The streets of South Beach remained dry after newly-installed pumps kept millions of gallons of water from rising onto the roads as it has in years past.
As the highest of high tides started to roll through Monday, all eyes were on Miami Beach’s $15 million investment in the pumps. Monday’s rainfall combined with the “king tide” to create some brief road flooding that was drained out into the Biscayne Bay, but the rest of the week saw high tides cause little more than some puddles around drains — a far cry from the flooding scenes from years past with people wading across the street and cars undercarriages getting soaked in saltwater.
As permanent and temporary pumps worked in the flood-prone swath of South Beach stretching from Sunset Harbor down to the MacArthur Causeway, politicians and environmentalists gathered Thursday morning at Maurice Gibb Park to talk climate change and see the pumps at work.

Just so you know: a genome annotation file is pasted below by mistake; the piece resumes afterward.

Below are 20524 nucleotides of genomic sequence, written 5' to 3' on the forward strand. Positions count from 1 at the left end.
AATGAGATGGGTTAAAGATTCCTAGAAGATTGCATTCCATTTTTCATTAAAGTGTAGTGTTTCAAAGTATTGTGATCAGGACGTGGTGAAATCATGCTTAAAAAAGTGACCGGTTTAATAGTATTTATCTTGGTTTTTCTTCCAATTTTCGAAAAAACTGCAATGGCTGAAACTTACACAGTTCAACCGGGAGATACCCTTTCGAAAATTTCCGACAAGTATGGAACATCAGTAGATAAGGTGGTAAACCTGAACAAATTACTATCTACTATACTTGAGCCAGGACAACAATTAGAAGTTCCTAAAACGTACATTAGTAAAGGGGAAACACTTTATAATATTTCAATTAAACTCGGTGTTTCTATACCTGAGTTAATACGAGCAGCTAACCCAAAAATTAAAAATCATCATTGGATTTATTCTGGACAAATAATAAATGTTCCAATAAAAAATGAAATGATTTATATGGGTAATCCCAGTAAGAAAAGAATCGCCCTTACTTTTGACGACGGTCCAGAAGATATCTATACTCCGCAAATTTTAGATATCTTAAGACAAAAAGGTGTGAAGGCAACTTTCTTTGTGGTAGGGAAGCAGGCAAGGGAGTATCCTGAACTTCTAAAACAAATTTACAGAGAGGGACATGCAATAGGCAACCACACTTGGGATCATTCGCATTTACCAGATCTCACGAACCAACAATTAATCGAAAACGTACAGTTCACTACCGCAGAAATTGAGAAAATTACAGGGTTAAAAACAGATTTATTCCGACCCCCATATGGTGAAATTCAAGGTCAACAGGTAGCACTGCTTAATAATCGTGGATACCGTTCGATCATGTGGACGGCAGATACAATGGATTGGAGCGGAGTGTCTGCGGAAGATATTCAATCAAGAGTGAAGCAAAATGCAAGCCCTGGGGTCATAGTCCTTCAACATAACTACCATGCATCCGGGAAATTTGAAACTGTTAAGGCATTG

Miami Beach Mayor Philip Levine told the crowd of reporters and students that with the sea level projected to continue rising and several dozen more pumps left to be installed during the next five years, which will cost about $500 million more, this year's king tide is just a start.
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“There’s no one up here in our city who’s going to declare victory,” he said. "We are encouraged by the results that we experienced this week," he said.
Thursday morning's high tide was projected to be the highest of the annual king tides, which in the past has caused major flooding in the Beach.
A small amount of water could be seen going over the sea wall Thursday morning at Indian Creek and 28th Street, but only a few puddles near drains could be seen in Sunset Harbor and along Alton Road and West Avenue — a big difference from years past, where people would have to wade through floodwaters even on a sunny day.
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